Oh, Bob. Regarding your review of "La La Land": Really? Original? I guess it's been some time since you've seen REAL classics that clearly inspired multiple facets of this film, like, say "An American in Paris," "Singin' in the Rain," "A Star is Born," the Astaire-Rogers oeuvre and lesser films like "Xanadu,"and "Fame." Emma Stone was very good, but Gosling nearly ruined the film with his saturnine presence; comparing him to Sinatra and Gene Kelly is just ludicrous. The film really needed the ebullience of a Gene Kelly or the dapper charm of a Fred Astaire to really make it fly. It also needed help in the writing department; the script elements certainly betray Chazelle's youth and lack of real-life experience. I lived in L.A. for more than two decades and I cannot recall another film that so heavily romanticizes the city and the lives of its characters. Most actors in L.A. never get (paid) work in films or TV, and the small percentage who do mostly get work in commercials and as (non-union) extras. Most would gladly eat out of dumpsters for months for the chance to get a SAG card. For Stone's character to apparently limit her auditions to film and TV work shows extreme naivete, at best.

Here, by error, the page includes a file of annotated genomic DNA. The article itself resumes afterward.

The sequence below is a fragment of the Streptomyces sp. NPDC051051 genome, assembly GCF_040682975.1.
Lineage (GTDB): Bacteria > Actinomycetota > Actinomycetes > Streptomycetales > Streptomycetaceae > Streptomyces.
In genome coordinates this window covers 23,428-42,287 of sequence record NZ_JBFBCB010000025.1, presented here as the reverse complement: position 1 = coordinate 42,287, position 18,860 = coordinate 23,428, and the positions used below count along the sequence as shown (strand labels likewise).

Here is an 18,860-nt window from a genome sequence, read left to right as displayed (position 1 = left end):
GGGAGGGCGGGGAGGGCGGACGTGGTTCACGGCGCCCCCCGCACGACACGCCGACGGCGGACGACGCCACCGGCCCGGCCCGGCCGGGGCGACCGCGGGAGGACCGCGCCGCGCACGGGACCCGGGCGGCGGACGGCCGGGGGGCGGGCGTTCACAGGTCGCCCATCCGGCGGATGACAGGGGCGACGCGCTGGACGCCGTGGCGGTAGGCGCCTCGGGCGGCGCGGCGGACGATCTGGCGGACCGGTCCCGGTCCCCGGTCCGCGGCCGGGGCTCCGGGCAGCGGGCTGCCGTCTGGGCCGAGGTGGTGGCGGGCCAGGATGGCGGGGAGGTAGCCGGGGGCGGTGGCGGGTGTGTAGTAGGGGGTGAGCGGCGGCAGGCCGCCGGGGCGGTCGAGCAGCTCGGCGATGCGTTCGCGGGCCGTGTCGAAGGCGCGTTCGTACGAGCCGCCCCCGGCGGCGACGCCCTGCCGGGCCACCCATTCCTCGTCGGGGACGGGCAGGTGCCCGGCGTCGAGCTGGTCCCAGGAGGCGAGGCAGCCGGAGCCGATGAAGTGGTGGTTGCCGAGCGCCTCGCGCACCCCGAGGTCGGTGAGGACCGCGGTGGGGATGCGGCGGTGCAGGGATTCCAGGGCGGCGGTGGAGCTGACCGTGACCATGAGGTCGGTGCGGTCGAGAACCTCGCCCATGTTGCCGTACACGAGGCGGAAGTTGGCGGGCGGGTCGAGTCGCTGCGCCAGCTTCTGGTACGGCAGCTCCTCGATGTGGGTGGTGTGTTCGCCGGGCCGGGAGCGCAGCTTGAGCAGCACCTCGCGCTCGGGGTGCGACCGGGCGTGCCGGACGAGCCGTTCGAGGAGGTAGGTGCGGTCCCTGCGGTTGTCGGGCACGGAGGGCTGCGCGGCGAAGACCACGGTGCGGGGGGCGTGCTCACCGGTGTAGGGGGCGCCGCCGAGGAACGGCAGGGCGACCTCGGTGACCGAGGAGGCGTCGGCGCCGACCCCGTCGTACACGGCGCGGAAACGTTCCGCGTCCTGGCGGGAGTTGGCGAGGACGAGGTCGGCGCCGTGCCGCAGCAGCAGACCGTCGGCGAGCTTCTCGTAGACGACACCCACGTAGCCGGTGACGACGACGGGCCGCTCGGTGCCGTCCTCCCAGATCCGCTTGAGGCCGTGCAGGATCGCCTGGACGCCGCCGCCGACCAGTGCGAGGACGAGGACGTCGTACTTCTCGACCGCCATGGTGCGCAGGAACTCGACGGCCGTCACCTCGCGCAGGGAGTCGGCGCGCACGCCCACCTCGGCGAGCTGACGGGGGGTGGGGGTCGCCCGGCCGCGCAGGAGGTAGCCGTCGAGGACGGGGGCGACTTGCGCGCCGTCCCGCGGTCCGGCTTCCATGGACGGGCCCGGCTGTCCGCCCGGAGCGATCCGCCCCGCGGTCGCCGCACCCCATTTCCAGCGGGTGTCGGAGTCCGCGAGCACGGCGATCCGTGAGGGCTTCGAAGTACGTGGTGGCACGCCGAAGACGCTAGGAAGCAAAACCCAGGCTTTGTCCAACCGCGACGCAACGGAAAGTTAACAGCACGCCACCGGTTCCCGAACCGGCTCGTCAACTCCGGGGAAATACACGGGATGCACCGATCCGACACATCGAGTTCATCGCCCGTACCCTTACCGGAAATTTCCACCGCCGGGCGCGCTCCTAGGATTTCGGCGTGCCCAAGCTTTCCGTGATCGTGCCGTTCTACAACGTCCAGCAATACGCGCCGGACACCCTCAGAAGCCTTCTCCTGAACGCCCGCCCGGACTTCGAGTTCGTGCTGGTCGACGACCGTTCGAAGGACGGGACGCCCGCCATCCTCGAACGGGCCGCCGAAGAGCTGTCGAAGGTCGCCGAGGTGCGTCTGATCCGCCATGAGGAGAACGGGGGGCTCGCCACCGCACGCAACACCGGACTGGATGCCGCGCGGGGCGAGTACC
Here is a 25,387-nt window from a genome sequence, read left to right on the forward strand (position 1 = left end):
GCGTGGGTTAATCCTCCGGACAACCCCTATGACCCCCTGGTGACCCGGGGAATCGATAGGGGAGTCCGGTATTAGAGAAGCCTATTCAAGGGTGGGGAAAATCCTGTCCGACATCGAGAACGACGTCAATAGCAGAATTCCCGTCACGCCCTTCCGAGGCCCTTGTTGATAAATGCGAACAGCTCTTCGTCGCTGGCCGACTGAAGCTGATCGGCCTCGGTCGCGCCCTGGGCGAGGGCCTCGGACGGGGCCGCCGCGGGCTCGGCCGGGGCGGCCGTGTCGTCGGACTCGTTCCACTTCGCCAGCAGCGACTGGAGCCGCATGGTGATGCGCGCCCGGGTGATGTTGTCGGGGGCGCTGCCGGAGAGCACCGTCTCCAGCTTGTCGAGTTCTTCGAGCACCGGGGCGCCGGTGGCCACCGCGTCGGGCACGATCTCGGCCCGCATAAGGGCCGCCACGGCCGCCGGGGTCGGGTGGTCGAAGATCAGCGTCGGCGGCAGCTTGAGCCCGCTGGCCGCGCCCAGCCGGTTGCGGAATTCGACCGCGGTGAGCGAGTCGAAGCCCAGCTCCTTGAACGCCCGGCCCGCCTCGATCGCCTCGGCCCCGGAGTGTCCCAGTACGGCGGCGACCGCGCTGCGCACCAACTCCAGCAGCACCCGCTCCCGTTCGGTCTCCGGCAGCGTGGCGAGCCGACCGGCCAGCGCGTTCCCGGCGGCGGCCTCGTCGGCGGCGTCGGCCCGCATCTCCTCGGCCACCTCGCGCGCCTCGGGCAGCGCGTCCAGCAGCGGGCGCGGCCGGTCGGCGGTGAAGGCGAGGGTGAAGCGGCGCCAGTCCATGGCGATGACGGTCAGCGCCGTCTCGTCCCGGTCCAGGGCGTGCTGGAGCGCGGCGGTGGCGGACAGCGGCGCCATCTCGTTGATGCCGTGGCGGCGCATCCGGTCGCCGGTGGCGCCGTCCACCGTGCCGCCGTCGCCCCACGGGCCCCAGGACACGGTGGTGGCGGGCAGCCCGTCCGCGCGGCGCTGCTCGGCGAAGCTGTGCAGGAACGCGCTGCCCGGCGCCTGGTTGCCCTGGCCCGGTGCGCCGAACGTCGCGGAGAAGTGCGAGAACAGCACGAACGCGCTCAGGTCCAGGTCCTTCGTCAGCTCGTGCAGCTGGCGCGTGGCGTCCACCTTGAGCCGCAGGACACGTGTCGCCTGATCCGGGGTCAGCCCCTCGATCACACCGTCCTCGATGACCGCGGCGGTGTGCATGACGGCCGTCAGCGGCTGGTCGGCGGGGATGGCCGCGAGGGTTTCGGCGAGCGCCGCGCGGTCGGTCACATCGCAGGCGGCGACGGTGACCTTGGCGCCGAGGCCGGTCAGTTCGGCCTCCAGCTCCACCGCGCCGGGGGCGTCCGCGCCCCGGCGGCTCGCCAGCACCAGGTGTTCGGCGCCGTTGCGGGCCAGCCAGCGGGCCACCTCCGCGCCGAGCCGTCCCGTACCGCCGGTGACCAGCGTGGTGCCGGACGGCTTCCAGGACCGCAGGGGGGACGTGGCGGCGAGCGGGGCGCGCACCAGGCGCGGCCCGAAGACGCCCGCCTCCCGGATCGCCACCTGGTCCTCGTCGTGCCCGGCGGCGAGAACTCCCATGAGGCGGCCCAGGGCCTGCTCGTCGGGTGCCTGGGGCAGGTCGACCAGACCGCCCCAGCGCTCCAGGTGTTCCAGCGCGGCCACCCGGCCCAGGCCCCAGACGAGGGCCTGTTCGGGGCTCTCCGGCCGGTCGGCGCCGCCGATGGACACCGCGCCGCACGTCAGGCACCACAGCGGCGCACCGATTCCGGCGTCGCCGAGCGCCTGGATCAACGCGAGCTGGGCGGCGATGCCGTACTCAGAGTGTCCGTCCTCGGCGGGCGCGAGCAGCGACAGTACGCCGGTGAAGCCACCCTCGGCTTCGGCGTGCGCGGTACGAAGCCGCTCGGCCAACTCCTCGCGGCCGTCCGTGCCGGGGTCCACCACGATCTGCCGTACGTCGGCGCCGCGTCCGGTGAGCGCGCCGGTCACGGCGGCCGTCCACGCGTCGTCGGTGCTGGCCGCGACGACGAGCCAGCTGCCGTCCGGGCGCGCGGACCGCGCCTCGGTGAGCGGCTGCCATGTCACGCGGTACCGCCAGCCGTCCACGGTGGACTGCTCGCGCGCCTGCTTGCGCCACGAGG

The John Legend character's assertion that "Jazz is dying" is simply not true; jazz has enjoyed a small but healthy niche market since the decline of big bands in the '50s. Given that jazz clubs are few in L.A., and regularly feature established artists of the genre with a lot more experience than Gosling's character has, some of his character's actions and attitudes are largely preposterous. How can his character have any "depth," as you put it, since there's so little of his backstory revealed to the audience?
Walter Kirn wrote a recent piece in Harper's in which he concisely skewers nostalgia, a concept in which this film is drenched: "It [nostalgia] tells romantic lies. It breeds reactionary sentiments by glorifying and simplifying what was and devaluing what is."
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